Jacob's Ladder (1990)

John Dies at the End (2012)

Johnny Got His Gun (1971)

Keyhole (2011)

Kontroll (2003)

Kung Fu Hustle (2004)

Kwaidan (1964)

The Lair of the White Worm (1988)

The Legend of Suram Fortress [Ambavi Suramis Tsikhitsa] (1984)

Lisztomania (1975)

Little Otik [Otesánek] (2000)

Lost Highway (1997)

Love Exposure (2008)

Lucifer Rising (1981)

Maelstrom (2000)

Malpertuis (1972)

Maniac (1934)

Marquis (1989)

Meshes of the Afternoon (1943)

The Milky Way [La Voie Lactee] (1969)

Mr. Nobody (2009)

Mulholland Drive (2001)

Naked Lunch (1991)

Night of the Hunter (1955)

Night Train to Terror (1985)

Nosferatu (1922)

Nostalghia (1983)

O Lucky Man! (1973)

Pan's Labyrinth (2006)

Paprika (2006)

Performance (1968/1970)

Persona (1966)

Phantasm (1979)

Pi (1998)

The Pillow Book (1996)

Pink Flamingos (1972)

Pink Floyd the Wall (1982)

Prospero's Books (1991)

The Red Squirrel [La Ardilla Roja] (1993)

The Reflecting Skin (1990)

Repo Man (1984)

A Report on the Party and Guests (1966)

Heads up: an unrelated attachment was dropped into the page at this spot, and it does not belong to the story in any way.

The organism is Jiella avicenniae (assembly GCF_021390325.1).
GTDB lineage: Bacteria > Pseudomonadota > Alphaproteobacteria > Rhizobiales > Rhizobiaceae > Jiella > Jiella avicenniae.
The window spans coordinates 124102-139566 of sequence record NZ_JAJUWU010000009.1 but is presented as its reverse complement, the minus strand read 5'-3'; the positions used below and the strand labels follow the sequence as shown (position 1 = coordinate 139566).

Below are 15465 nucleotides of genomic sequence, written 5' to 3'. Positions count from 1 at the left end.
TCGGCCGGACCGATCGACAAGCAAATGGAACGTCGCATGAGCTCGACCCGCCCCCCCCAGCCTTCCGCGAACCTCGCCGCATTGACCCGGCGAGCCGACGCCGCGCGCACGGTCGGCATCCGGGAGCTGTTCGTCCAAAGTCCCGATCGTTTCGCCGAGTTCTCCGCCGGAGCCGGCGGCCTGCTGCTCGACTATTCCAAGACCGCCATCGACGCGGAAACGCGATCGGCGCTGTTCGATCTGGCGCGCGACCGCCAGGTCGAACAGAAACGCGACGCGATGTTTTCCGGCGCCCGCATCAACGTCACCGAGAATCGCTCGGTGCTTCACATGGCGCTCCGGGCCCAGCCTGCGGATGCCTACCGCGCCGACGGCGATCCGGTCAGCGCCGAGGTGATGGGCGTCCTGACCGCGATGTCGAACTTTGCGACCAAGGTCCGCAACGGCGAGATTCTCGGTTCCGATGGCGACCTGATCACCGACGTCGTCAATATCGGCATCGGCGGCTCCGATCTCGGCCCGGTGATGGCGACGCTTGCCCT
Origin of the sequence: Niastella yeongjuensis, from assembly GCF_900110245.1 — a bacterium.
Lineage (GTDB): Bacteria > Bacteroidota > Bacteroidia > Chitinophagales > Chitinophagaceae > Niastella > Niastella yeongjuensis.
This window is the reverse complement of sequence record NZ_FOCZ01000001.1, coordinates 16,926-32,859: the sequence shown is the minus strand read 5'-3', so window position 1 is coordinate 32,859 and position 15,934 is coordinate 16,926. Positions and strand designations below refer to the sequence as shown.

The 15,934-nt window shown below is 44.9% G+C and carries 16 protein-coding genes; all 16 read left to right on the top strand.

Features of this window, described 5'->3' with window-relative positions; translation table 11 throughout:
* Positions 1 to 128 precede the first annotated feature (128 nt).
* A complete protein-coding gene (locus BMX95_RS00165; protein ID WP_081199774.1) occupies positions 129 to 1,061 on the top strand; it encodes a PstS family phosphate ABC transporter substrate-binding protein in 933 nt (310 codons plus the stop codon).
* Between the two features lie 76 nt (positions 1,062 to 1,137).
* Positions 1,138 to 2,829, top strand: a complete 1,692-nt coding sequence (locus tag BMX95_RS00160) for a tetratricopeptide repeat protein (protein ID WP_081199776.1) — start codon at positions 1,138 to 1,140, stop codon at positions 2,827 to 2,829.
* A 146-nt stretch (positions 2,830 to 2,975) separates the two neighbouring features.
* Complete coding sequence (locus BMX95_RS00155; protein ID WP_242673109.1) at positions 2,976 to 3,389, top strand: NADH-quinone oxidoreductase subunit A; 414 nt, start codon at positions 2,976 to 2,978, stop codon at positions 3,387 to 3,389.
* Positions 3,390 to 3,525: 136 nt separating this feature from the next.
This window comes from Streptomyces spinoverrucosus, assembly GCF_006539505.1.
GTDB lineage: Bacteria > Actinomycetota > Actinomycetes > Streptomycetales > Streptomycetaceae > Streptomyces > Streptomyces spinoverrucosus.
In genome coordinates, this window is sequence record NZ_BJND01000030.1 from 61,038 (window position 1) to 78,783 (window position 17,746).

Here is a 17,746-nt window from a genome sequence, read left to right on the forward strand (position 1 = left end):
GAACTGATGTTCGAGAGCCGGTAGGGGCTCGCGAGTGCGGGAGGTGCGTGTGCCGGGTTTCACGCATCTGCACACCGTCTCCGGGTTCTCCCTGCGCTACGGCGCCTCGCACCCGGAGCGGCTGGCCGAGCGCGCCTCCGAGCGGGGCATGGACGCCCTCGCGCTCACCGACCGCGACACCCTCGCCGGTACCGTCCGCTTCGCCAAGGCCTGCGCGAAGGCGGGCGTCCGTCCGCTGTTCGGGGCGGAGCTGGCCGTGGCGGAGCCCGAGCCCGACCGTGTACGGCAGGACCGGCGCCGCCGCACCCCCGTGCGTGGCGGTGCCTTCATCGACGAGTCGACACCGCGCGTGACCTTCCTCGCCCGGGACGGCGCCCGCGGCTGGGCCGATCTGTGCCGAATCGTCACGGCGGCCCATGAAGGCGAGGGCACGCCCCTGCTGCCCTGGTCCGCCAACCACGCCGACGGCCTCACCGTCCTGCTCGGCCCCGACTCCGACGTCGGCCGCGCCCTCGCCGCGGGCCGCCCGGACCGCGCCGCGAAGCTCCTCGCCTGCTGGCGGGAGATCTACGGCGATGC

Repulsion (1965)

Robot Monster (1953)

The Rocky Horror Picture Show (1975)

Rubber (2010)

Run Lola Run (1998)

The Saddest Music in the World (2003)

Sans Soleil (1983)

Santa Sangre (1989)

The Science of Sleep (2006)

A Serious Man (2009)

Shanks (1974)

Shock Corridor (1963)

Silent Hill (2006)

Sin City (2005)

The Singing Ringing Tree (1957)

Skidoo (1968)

Solaris [Solyaris] (1972) -

Songs from the Second Floor (2000)

Stalker (1979)

Steppenwolf (1974)

Strange Frame: Love & Sax (2012)

Suspiria (1977)

Sweet Movie (1974)

Synecdoche, New York (2008)

Tales from the Quadead Zone (1987)

Taxidermia (2006)

Tetsuo: The Iron Man (1989)

Tideland (2005)

Time Bandits (1981)

The Tin Drum (1979)

Tokyo Gore Police (2008)

El Topo (1970)

Toto the Hero [Toto le Heros] (1991)

Trash Humpers (2009)

The Tree of Life (2011)

The Trial (1962)

The Triplets of Belleville (2003)

Tromeo & Juliet (1996)

Uncle Boonmee Who Can Recall His Past Lives (2010)

Upstream Color (2013)

Valerie and Her Week of Wonders (1970)

Vertigo (1958)

Videodrome (1983)

Visitor Q (2001)

Waking Life (2001)

Weekend (1967)

The Wicker Man (1973)

Willy Wonka and the Chocolate Factory (1971)

Yellow Submarine (1968)

You, the Living [Du Levande] (2007)

Zardoz (1974)

BETTY BOOP, THE ESSENTIAL COLLECTION: VOL 1 (2013)